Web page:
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Despite new findings, questions persist about cause and consequences of neonatal hypoglycemia


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4 minutes

Raghavendra Rao, MD
Raghavendra Rao, MD

Hypoglycemia is common during the first few days of life, with estimates of prevalence ranging from one in 10 babies to one in three, and perhaps as high as 50% in certain high-risk populations. The American Academy of Pediatrics and the Pediatric Endocrine Society have different definitions for neonatal hypoglycemia and different treatment recommendations. And while there are strong associations between neonatal hypoglycemia and neurodevelopmental deficits, cause and effect remain elusive.

“We know neonatal hypoglycemia is more common in four groups of babies: preterm, small for gestation, large for gestation, and those born to mothers with diabetes,” said Raghavendra Rao, MD, Professor and Director of Neonatology at the University of Minnesota and the Center for Neurobehavioral Development. “There is also the factor of maternal obesity, even if the mother does not have diabetes. And all of these populations are increasing.”

Dr. Rao will be joined by three other expert presenters during the Scientific Sessions symposium Neonatal Hypoglycemia—Overdiagnosed or Underestimated? The two-hour session begins at 2:15 p.m. ET Monday, June 28.

Charles Stanley, MD
Charles Stanley, MD

Based on animal models, it appears that newborn brains can tolerate about four hours of hypoglycemia before beginning to show the effects of energy failure, Dr. Rao said. Most babies appear to bounce back from a single short episode of hypoglycemia without evident detriments, he added, but the situation is different with recurrent episodes and rapid treatment may actually worsen outcomes.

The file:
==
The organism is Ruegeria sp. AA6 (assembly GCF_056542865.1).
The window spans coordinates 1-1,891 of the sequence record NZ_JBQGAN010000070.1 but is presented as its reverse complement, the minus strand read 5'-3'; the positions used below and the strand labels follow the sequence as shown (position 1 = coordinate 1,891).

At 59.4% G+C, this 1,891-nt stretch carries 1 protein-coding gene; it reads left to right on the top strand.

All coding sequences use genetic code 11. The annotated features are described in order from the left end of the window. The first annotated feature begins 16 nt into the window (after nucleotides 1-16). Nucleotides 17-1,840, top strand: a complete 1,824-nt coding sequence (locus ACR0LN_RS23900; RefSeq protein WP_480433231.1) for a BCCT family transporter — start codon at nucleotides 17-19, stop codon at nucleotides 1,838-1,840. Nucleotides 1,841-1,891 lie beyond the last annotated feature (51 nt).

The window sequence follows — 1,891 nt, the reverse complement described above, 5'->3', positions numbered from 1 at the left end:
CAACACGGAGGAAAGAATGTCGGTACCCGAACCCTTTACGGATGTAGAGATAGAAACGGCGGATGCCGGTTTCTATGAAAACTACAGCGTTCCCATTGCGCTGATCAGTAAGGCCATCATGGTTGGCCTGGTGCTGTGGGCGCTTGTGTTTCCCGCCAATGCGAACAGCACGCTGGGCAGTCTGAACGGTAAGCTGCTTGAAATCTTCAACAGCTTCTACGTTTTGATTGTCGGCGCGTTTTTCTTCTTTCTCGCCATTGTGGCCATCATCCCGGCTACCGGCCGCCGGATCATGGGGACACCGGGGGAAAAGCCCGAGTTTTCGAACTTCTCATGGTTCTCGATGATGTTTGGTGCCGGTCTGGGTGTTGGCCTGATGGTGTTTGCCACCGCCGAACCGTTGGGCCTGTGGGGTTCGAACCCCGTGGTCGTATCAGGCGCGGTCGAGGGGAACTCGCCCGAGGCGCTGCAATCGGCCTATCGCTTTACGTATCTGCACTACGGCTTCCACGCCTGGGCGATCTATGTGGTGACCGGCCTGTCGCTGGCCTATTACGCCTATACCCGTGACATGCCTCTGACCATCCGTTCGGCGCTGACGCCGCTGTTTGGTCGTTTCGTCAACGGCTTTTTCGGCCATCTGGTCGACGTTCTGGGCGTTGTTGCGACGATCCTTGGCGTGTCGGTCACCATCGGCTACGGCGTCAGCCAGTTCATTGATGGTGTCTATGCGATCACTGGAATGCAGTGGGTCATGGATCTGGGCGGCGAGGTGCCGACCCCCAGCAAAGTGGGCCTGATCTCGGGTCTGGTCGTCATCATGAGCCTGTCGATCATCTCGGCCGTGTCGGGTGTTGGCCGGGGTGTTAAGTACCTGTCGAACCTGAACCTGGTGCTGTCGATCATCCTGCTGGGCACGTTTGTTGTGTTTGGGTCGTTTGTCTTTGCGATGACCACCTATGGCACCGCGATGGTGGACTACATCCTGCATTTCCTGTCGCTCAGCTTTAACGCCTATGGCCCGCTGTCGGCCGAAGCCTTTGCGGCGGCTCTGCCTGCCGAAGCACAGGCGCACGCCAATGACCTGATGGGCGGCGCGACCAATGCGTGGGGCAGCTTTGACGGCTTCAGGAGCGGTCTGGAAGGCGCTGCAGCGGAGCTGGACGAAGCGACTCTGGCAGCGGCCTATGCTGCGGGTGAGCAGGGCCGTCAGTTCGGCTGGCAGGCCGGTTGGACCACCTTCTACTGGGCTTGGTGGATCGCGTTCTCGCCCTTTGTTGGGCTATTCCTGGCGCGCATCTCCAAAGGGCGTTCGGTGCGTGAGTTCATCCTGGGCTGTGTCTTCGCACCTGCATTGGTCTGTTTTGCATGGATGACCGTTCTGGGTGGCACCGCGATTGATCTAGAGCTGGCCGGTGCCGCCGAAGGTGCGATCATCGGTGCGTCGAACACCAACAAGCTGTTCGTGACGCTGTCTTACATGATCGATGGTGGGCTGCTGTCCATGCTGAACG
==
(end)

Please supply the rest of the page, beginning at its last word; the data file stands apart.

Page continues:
Why neonatal hypoglycemia occurs is less clear. The threshold for turning off insulin secretion in the fetus is lower than after birth, explained Charles Stanley, MD, Founder of the Congenital Hyperinsulinism Center at Children’s Hospital of Philadelphia and Professor Emeritus of Pediatrics at the University of Pennsylvania Perelman School of Medicine. Blood glucose in the fetus is largely controlled by the mother.

“The function of insulin production by the fetus is not to control blood sugar levels but to maintain fetal growth,” he said. “Fetal hyperinsulinism is an adaptation that extends into the first day or two after birth. For 99.9% of newborns, this transitional period of mild low blood sugar is not a problem. I’m focusing on that 0.1% of babies with persistent hypoglycemia due to perinatal stress or genetic forms of hyperinsulinism for whom it is a serious problem that can result in seizures and permanent brain damage.”

Sarbattama Sen, MD
Sarbattama Sen, MD

Knowing the molecular mechanisms of insulin secretion that cause transitional hypoglycemia in newborns could help characterize the mechanisms by which beta cells regulate insulin secretion in normal individuals, Dr. Stanley continued. These pathways can be exacerbated by hypoxia and exposure to hyperglycemia in mothers with diabetes, leading to persistent hypoglycemia in their babies.

Epidemiological data suggest that maternal metabolism can have a significant impact on neonatal hypoglycemia. The growing population of mothers entering pregnancy who are older, have preexisting metabolic dysfunction, and have diabetes is focusing attention on ways to evaluate newborns for possible hypoglycemia and to minimize lasting effects.

Paul Rozance, MD
Paul Rozance, MD

“Current clinical dilemmas include who to screen, what definition of hypoglycemia is linked with long-term developmental sequelae, and how to treat hypoglycemia,” said Sarbattama Sen, MD, Assistant Professor of Pediatrics at Harvard Medical School. “In addition to hypoglycemia, there are some interesting early data that rapid fluxes in glucose levels may also be harmful in the long term. We desperately need studies designed to inform clinical practices and policies.”

New primary data are starting to emerge, fueled in part by continuous glucose monitoring and more accurate glucometers coming into wider use in neonatal intensive care units.

“About 25% to 30% of all newborns will have a low blood sugar, and most of them are just normal babies,” said Paul Rozance, MD, Professor of Pediatrics and Neonatology at the University of Colorado School of Medicine. “The trick is being able to distinguish who’s normal from who might be having a pathological low glucose concentration and whether that low glucose results in a bad outcome. Just figuring out what matters in neonatal hypoglycemia is still the major question.”


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